Japan: Mineo Nakajima: Listen up to improve English language study

Harold Schiffman hfsclpp at gmail.com
Mon Nov 24 17:48:40 UTC 2008


Mineo Nakajima: Listen up to improve English language study

THE ASAHI SHIMBUN

 2008/11/24

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Japan, South Korea and China are neighbors just two to three hours apart by
plane. People living on the other side of the world often find it hard to
differentiate citizens from the three nations.

Despite such geographical proximity, the languages used by these three
countries are so different it is difficult for people to communicate with
each other unless they are proficient in each language.

On the other hand, English is used around the world, allowing people to
instantly communicate. This applies to countries in East Asia as well as
elsewhere.

This is due partly to developments in information technology.

Given this reality, it is indisputable that English has established itself
as a global language. Like gross domestic product and other indexes,
eventually, English-language ability may become one of the yardsticks used
to compare national strength.

Serious discussions and attempts to enhance English-language skills are
advancing not only among East Asian neighbors such as China, Taiwan and
South Korea, but also among non-English speaking countries in Southeast Asia
and other regions.

This summer I was invited to give a keynote address at an international
conference in Bangkok. The theme of the conference was "Language in a Global
Culture: Bridge or Barrier?" A discourse on Japanese and English entitled
"The Fall of the Japanese Language in the Age of English" by novelist Minae
Mizumura, published in the September issue of literary magazine Shincho,
also delved deep into this problem.

Meanwhile, in Japan, there still seems to be controversy over the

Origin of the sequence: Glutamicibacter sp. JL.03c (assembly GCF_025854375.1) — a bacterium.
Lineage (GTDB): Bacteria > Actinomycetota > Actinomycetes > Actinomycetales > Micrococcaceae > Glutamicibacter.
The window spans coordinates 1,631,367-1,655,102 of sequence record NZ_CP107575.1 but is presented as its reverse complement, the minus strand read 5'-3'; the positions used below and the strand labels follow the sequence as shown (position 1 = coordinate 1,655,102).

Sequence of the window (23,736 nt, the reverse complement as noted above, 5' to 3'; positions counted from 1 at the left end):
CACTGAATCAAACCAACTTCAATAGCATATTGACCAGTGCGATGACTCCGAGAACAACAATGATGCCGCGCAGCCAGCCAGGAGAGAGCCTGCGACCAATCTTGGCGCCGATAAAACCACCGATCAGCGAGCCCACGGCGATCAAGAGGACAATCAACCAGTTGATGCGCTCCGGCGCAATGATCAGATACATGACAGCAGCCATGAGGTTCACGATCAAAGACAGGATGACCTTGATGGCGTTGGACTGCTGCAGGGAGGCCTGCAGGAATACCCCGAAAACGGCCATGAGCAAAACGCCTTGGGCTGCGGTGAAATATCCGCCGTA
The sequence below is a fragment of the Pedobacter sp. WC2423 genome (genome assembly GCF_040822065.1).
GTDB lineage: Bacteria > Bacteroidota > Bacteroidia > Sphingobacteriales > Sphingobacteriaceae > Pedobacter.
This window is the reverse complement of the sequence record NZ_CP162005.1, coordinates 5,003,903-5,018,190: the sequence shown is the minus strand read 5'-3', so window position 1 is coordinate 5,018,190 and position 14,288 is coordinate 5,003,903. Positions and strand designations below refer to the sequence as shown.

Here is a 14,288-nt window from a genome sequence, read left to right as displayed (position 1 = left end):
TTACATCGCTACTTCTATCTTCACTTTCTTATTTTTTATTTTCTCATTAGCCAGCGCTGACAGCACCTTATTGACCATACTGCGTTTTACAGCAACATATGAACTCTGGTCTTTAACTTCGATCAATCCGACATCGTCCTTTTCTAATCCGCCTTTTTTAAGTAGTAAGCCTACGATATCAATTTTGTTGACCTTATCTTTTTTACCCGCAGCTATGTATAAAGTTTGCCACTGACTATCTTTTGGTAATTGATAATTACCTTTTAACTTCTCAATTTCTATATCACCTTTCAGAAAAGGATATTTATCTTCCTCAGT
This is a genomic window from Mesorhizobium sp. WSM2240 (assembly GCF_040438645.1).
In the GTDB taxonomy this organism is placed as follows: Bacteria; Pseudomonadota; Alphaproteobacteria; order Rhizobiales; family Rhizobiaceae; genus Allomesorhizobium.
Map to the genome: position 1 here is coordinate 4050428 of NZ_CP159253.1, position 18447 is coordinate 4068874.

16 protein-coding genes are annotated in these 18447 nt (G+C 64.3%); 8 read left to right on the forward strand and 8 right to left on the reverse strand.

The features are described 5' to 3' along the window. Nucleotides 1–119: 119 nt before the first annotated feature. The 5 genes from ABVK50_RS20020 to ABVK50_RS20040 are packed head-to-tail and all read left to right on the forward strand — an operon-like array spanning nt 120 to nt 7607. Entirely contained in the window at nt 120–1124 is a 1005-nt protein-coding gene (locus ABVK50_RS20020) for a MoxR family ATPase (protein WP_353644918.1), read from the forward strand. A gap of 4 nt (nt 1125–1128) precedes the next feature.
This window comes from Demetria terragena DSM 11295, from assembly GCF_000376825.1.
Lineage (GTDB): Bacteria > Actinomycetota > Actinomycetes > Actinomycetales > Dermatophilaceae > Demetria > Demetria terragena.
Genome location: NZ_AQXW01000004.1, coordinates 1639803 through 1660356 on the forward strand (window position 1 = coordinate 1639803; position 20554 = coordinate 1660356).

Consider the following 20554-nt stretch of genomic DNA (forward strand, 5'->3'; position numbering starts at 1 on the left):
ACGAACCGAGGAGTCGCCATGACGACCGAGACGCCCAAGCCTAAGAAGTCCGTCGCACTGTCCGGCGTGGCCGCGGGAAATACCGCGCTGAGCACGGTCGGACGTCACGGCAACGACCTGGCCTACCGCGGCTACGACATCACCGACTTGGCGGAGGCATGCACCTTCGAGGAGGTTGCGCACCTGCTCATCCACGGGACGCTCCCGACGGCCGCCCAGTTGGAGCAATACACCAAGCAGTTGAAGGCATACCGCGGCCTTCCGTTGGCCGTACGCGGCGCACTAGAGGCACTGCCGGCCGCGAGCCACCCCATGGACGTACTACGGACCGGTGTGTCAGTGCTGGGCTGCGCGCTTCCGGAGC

introduction of English education in elementary schools.

Some people argue that first consideration should be given to the Japanese
language rather than English, and say if children are taught English, it
could undermine their Japanese language skills. But we must move forward and
depart from the mind-set that teaching English and Japanese is a zero-sum
game.

If we stick to such thinking in this age of globalization, we could cause
Japanese youths to develop a constant inferiority complex toward English.

Although the situation may be somewhat different in Europe, where countries
have much in common in terms of language and culture, recently the European
Union has started advocating "plurilingualism." This concept promotes the
idea that individuals learn other languages in addition to their native
tongue.

Proponents say learning foreign languages stimulates students and helps them
expand their linguistic spheres, thereby having a positive effect on the
study of their native tongues. It is a linguistic policy aimed at peaceful
coexistence of diverse cultures.

In Japan, too, learning a foreign language as a tool for communication
should be encouraged from an early age as a matter of public concern.

Furthermore, in higher education, I believe plurilingualism is needed as a
means to expand intellectual learning by encouraging students to learn a
second foreign language in addition to English and Japanese.

In Japan, the conventional method of teaching English poses a problem. Even
though Japanese students learn English in school, many of them are unable to
speak the language. Unless this is drastically reformed, the vicious cycle
will continue.

The government has decided to introduce compulsory English education for
fifth- and sixth-graders in elementary school in the school year starting
April 2011.

At this juncture, the Suzuki method of talent education developed by the
violinist and educator Shinichi Suzuki (1898-1998) should be considered as
an approach. Using this method, students are taught music from early
childhood.

The essence of the educational philosophy is to have children listen to
classical music until they learn the tunes by ear, when their minds are
open. Then they will repeatedly practice what they learned by hearing rather
than reading music.

I believe this method of learning, which does not initially rely on musical
scores, can also be applied to foreign language education.

This will encourage students to first acquire practical communication skills
by hearing, learning and speaking the language, before teaching them grammar
and spelling.

* * *

The author is president of Akita International University and specializes in
international sociology. He was president of Tokyo University of Foreign
Studies before he assumed his present post.(IHT/Asahi: November 24,2008)
http://www.asahi.com/english/Herald-asahi/TKY200811240045.html

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